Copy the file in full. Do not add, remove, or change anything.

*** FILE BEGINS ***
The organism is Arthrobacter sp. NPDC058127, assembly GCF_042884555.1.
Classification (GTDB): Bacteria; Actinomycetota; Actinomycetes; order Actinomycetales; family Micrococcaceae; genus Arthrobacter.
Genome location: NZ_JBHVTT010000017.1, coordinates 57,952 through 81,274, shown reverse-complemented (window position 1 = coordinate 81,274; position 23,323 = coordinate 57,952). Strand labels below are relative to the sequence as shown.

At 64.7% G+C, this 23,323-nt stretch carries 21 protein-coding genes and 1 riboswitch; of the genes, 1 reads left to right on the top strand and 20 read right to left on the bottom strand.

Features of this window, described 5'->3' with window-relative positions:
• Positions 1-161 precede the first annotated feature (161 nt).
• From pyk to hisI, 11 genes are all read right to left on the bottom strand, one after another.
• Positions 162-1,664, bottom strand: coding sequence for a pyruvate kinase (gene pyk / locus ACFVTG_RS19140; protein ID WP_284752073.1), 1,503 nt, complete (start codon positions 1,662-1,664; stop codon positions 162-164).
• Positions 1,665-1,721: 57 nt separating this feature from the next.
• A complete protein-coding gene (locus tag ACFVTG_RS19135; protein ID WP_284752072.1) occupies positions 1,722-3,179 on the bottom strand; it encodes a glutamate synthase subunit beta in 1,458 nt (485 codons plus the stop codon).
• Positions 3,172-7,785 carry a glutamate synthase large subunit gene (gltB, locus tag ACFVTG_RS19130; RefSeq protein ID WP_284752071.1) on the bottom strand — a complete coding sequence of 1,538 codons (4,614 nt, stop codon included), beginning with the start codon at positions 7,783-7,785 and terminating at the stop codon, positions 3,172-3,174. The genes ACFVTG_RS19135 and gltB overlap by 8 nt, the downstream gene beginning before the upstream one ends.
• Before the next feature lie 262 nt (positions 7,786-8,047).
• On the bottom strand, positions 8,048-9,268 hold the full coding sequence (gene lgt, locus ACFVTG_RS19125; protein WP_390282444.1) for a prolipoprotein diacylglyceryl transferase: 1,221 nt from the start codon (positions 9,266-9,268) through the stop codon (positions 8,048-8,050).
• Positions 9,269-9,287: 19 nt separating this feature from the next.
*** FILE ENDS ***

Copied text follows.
The organism is Arthrobacter sp. NPDC058127, assembly GCF_042884555.1.
Classification (GTDB): Bacteria; Actinomycetota; Actinomycetes; order Actinomycetales; family Micrococcaceae; genus Arthrobacter.
Genome location: NZ_JBHVTT010000017.1, coordinates 57,952 through 81,274, shown reverse-complemented (window position 1 = coordinate 81,274; position 23,323 = coordinate 57,952). Strand labels below are relative to the sequence as shown.

At 64.7% G+C, this 23,323-nt stretch carries 21 protein-coding genes and 1 riboswitch; of the genes, 1 reads left to right on the top strand and 20 read right to left on the bottom strand.

Features of this window, described 5'->3' with window-relative positions:
• Positions 1-161 precede the first annotated feature (161 nt).
• From pyk to hisI, 11 genes are all read right to left on the bottom strand, one after another.
• Positions 162-1,664, bottom strand: coding sequence for a pyruvate kinase (gene pyk / locus ACFVTG_RS19140; protein ID WP_284752073.1), 1,503 nt, complete (start codon positions 1,662-1,664; stop codon positions 162-164).
• Positions 1,665-1,721: 57 nt separating this feature from the next.
• A complete protein-coding gene (locus tag ACFVTG_RS19135; protein ID WP_284752072.1) occupies positions 1,722-3,179 on the bottom strand; it encodes a glutamate synthase subunit beta in 1,458 nt (485 codons plus the stop codon).
• Positions 3,172-7,785 carry a glutamate synthase large subunit gene (gltB, locus tag ACFVTG_RS19130; RefSeq protein ID WP_284752071.1) on the bottom strand — a complete coding sequence of 1,538 codons (4,614 nt, stop codon included), beginning with the start codon at positions 7,783-7,785 and terminating at the stop codon, positions 3,172-3,174. The genes ACFVTG_RS19135 and gltB overlap by 8 nt, the downstream gene beginning before the upstream one ends.
• Before the next feature lie 262 nt (positions 7,786-8,047).
• On the bottom strand, positions 8,048-9,268 hold the full coding sequence (gene lgt, locus ACFVTG_RS19125; protein WP_390282444.1) for a prolipoprotein diacylglyceryl transferase: 1,221 nt from the start codon (positions 9,266-9,268) through the stop codon (positions 8,048-8,050).
• Positions 9,269-9,287: 19 nt separating this feature from the next.